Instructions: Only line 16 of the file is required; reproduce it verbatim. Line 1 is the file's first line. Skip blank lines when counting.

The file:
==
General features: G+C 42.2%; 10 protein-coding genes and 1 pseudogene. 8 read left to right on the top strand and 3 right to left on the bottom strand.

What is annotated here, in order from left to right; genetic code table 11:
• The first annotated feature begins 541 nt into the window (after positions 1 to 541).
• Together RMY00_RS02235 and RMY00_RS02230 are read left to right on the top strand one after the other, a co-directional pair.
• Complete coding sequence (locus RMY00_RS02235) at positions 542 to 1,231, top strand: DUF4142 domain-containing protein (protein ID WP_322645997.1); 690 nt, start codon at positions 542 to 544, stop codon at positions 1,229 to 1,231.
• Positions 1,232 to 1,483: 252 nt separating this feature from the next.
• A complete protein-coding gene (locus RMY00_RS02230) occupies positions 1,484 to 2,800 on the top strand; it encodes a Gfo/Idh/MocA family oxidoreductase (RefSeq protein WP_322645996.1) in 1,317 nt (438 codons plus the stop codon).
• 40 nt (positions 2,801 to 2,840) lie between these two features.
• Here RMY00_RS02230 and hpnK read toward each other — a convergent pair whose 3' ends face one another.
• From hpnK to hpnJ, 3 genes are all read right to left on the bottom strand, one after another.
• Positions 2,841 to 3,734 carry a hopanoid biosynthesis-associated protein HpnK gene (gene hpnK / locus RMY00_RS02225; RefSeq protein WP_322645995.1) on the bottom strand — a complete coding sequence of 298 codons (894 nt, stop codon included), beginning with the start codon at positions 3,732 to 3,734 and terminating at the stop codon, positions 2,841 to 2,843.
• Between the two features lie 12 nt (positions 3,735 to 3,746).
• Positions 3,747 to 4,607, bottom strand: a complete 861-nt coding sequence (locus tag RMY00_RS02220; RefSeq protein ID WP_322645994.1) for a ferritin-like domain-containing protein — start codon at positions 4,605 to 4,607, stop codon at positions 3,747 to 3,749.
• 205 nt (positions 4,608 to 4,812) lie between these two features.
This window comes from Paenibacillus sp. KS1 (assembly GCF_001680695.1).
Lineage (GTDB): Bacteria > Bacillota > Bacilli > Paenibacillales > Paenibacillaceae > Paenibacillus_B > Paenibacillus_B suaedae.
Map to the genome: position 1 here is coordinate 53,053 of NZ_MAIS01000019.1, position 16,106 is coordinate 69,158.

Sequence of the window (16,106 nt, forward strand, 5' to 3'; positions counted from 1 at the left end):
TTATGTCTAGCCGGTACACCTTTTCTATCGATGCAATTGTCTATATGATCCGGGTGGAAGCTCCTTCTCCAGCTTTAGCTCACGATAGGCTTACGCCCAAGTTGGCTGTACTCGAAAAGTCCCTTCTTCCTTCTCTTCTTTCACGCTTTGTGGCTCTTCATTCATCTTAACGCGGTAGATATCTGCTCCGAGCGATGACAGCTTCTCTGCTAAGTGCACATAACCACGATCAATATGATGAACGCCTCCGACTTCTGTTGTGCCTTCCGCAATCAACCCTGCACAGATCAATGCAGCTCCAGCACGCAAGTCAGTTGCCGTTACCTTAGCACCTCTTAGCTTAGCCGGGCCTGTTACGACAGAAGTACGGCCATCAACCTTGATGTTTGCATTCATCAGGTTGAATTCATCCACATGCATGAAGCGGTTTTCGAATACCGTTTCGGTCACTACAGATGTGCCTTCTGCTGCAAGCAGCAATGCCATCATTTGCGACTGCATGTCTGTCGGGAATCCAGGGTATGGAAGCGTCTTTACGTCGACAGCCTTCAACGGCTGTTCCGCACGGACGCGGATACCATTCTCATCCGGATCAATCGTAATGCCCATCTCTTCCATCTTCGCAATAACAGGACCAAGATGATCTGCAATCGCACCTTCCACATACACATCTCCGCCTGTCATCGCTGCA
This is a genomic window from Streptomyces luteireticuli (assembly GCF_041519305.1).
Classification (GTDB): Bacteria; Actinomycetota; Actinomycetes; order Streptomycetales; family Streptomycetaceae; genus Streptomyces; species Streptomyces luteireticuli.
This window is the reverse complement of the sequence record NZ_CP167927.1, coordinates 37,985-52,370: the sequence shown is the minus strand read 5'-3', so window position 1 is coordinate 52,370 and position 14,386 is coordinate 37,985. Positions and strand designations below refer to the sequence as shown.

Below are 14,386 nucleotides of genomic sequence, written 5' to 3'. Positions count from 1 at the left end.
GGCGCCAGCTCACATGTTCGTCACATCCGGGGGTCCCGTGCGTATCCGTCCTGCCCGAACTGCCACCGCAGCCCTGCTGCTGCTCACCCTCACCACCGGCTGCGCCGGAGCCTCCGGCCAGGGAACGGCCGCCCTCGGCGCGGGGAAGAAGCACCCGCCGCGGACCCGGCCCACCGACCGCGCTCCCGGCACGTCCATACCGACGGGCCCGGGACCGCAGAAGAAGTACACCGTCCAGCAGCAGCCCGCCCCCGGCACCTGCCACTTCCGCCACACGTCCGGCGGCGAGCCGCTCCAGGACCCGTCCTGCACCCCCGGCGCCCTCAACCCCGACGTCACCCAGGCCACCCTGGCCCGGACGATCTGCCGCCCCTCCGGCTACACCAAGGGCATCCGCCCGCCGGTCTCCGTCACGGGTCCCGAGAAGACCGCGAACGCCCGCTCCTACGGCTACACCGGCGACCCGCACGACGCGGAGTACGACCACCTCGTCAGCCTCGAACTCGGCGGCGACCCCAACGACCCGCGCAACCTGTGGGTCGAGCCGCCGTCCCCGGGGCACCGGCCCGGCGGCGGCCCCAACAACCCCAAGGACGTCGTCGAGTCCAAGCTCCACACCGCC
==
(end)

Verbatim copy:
Lineage (GTDB): Bacteria > Bacillota > Bacilli > Paenibacillales > Paenibacillaceae > Paenibacillus_B > Paenibacillus_B suaedae.